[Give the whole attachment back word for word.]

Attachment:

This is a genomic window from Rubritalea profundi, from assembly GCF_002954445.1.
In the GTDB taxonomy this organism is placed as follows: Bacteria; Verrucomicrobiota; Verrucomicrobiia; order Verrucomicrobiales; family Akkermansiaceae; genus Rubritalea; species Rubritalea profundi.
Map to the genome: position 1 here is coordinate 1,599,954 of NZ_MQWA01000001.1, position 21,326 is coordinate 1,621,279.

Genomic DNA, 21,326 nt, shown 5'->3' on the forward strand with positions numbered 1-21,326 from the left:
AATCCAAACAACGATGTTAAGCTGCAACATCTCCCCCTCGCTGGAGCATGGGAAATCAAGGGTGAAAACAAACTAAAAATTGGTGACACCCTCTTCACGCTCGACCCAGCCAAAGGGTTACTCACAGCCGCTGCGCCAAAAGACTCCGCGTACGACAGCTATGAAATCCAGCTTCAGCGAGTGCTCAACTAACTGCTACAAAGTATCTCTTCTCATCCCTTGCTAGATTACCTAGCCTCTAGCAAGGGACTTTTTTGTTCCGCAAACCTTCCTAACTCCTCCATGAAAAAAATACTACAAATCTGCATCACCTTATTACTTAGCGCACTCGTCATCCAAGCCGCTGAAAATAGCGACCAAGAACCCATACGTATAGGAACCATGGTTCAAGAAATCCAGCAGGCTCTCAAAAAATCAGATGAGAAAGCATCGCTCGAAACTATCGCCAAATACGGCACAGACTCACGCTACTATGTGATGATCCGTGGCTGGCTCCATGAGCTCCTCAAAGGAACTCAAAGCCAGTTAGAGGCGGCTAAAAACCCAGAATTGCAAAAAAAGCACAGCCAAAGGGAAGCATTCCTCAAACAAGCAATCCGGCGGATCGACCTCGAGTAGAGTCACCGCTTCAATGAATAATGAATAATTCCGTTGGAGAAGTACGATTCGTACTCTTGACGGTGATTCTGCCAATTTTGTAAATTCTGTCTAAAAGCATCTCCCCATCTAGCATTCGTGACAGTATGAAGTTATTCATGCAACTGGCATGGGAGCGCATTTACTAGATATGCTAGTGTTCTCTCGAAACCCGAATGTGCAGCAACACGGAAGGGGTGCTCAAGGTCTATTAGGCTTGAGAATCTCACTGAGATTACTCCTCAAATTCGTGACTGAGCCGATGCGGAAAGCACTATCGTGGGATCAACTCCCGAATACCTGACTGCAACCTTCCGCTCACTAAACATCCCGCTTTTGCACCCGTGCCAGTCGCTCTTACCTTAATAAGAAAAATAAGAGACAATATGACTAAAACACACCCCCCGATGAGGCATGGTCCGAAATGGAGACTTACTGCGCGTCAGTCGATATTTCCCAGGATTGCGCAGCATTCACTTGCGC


This is a genomic window from Rubritalea profundi, from assembly GCF_002954445.1.
In the GTDB taxonomy this organism is placed as follows: Bacteria; Verrucomicrobiota; Verrucomicrobiia; order Verrucomicrobiales; family Akkermansiaceae; genus Rubritalea; species Rubritalea profundi.
Map to the genome: position 1 here is coordinate 1,599,954 of NZ_MQWA01000001.1, position 21,326 is coordinate 1,621,279.

Genomic DNA, 21,326 nt, shown 5'->3' on the forward strand with positions numbered 1-21,326 from the left:
AATCCAAACAACGATGTTAAGCTGCAACATCTCCCCCTCGCTGGAGCATGGGAAATCAAGGGTGAAAACAAACTAAAAATTGGTGACACCCTCTTCACGCTCGACCCAGCCAAAGGGTTACTCACAGCCGCTGCGCCAAAAGACTCCGCGTACGACAGCTATGAAATCCAGCTTCAGCGAGTGCTCAACTAACTGCTACAAAGTATCTCTTCTCATCCCTTGCTAGATTACCTAGCCTCTAGCAAGGGACTTTTTTGTTCCGCAAACCTTCCTAACTCCTCCATGAAAAAAATACTACAAATCTGCATCACCTTATTACTTAGCGCACTCGTCATCCAAGCCGCTGAAAATAGCGACCAAGAACCCATACGTATAGGAACCATGGTTCAAGAAATCCAGCAGGCTCTCAAAAAATCAGATGAGAAAGCATCGCTCGAAACTATCGCCAAATACGGCACAGACTCACGCTACTATGTGATGATCCGTGGCTGGCTCCATGAGCTCCTCAAAGGAACTCAAAGCCAGTTAGAGGCGGCTAAAAACCCAGAATTGCAAAAAAAGCACAGCCAAAGGGAAGCATTCCTCAAACAAGCAATCCGGCGGATCGACCTCGAGTAGAGTCACCGCTTCAATGAATAATGAATAATTCCGTTGGAGAAGTACGATTCGTACTCTTGACGGTGATTCTGCCAATTTTGTAAATTCTGTCTAAAAGCATCTCCCCATCTAGCATTCGTGACAGTATGAAGTTATTCATGCAACTGGCATGGGAGCGCATTTACTAGATATGCTAGTGTTCTCTCGAAACCCGAATGTGCAGCAACACGGAAGGGGTGCTCAAGGTCTATTAGGCTTGAGAATCTCACTGAGATTACTCCTCAAATTCGTGACTGAGCCGATGCGGAAAGCACTATCGTGGGATCAACTCCCGAATACCTGACTGCAACCTTCCGCTCACTAAACATCCCGCTTTTGCACCCGTGCCAGTCGCTCTTACCTTAATAAGAAAAATAAGAGACAATATGACTAAAACACACCCCCCGATGAGGCATGGTCCGAAATGGAGACTTACTGCGCGTCAGTCGATATTTCCCAGGATTGCGCAGCATTCACTTGCGC